June 6, 2017

Let's Talk Illustrators #27: Greg Pizzoli

At this point, author-illustrator Greg Pizzoli hardly needs an introduction. But he gets one anyway! Greg has won the Theodor Seuss Geisel Award, his work has been featured in dozens of places, including The New York Times, and he's won not one but two Portfolio Honor Awards from the Society of Children's Book Writers and Illustrators (SCBWI). A loose follow-up to his 2015 book Tricky Vic: The Impossibly True Story of the Man Who Sold the Eiffel Tower, Greg's latest book The Quest for Z: The True Story of Explorer Percy Fawcett and a Lost City in the Amazon walks the fine line between beautifully illustrated, impeccably informed, and super duper creepy (because when a whole line of people walk into the Amazon and never walk back out, that's creepy!). Let's dive Percy Fawcett-style into this book!


About the book:
British explorer Percy Fawcett believed that hidden deep within the Amazon rainforest was an ancient city, lost for the ages. Most people didn’t even believe this city existed. But if Fawcett could find it, he would be rich and famous forever. This is the true story of one man’s thrilling, dangerous journey into the jungle, and what he found on his quest for the lost city of Z.

Let's talk Greg Pizzoli!


LTPB: First off, thank you so much for stopping by!

GP: First off, thank you for featuring my new book on your site!


LTPB: Let’s start by talking about your newest book The Quest for Z. Why did you choose to tell Percy Fawcett’s story? How long did it take you to create this book? 

GP: I first heard about the explorer Percy Fawcett by listening to the audiobook version of David Grann’s excellent novel, The Lost City of Z. I got it from the library, listened to it twice, and then went and bought the book. Fawcett’s story has everything I loved as a ten year old – adventure, dangerous animals, maps, treasure, and mystery. I was looking for a topic to make into another picture book biography, something that would sit well with Tricky Vic, but not repeat it, and Fawcett’s story was perfect.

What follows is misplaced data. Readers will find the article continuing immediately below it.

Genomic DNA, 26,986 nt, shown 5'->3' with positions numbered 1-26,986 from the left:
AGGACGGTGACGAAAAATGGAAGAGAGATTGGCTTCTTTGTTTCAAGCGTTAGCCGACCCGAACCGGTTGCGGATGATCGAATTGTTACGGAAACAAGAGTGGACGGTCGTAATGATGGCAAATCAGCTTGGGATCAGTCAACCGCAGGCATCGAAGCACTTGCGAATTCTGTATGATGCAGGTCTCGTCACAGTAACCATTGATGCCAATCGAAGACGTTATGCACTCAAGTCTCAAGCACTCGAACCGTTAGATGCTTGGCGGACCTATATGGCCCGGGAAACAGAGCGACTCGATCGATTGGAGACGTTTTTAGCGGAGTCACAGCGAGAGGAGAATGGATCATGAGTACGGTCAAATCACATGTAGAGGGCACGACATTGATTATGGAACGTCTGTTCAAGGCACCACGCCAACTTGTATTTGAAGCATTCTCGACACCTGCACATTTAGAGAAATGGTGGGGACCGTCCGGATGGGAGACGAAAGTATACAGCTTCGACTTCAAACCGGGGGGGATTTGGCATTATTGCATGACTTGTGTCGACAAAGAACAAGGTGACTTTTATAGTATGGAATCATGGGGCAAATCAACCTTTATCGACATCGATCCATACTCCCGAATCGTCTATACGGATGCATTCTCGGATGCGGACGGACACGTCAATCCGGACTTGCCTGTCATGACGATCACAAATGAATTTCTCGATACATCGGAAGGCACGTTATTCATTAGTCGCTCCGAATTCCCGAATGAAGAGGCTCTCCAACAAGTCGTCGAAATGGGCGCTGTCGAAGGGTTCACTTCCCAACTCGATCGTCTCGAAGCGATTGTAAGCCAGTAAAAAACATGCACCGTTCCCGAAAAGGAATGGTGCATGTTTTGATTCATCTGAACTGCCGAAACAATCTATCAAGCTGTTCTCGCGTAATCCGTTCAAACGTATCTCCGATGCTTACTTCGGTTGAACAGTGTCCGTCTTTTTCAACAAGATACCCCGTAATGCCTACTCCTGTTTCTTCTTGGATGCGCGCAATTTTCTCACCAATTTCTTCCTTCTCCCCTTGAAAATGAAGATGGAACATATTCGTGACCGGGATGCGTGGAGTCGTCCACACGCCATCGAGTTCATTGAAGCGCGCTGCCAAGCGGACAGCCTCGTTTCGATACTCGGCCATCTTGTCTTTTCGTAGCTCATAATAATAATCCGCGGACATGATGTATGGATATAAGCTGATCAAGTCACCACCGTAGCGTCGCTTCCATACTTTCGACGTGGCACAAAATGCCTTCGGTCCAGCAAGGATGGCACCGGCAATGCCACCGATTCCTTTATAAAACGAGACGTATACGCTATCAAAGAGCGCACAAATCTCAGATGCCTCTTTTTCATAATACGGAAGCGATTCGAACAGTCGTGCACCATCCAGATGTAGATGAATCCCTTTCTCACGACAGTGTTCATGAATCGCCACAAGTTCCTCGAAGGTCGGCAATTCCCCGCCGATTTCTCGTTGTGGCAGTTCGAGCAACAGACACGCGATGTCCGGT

It took almost two years to make the book. Fawcett was a very complicated figure – and he had so many fascinating experiences that it was tough to edit down everything I wanted to include.






LTPB: What kind of research did you do, factually and visually, to bring this story into picture book form? How did the visual narrative change as you researched the story?

For visual research, my first stop was the Royal Geographical Society in London. I went there in January of 2015 and saw many of Fawcett’s letters, reports, and maps firsthand. In one of the letters, he had transcribed letterforms from an unknown language that he had found carved into rocks in the jungle, and these shapes come up a lot in the pictures I made for the book. People will probably notice first that the jungle foliage in the book was made using collaged newspapers – these are real newspaper articles about Fawcett from his lifetime – I photocopied them and cut them up and collaged them into plant shapes. For the drawings of how Fawcett may have imagined Z, I based much of that on travel photographs I took of the pyramids in Tikal, in Guatemala, and the ruins of Angkor Wat in Cambodia.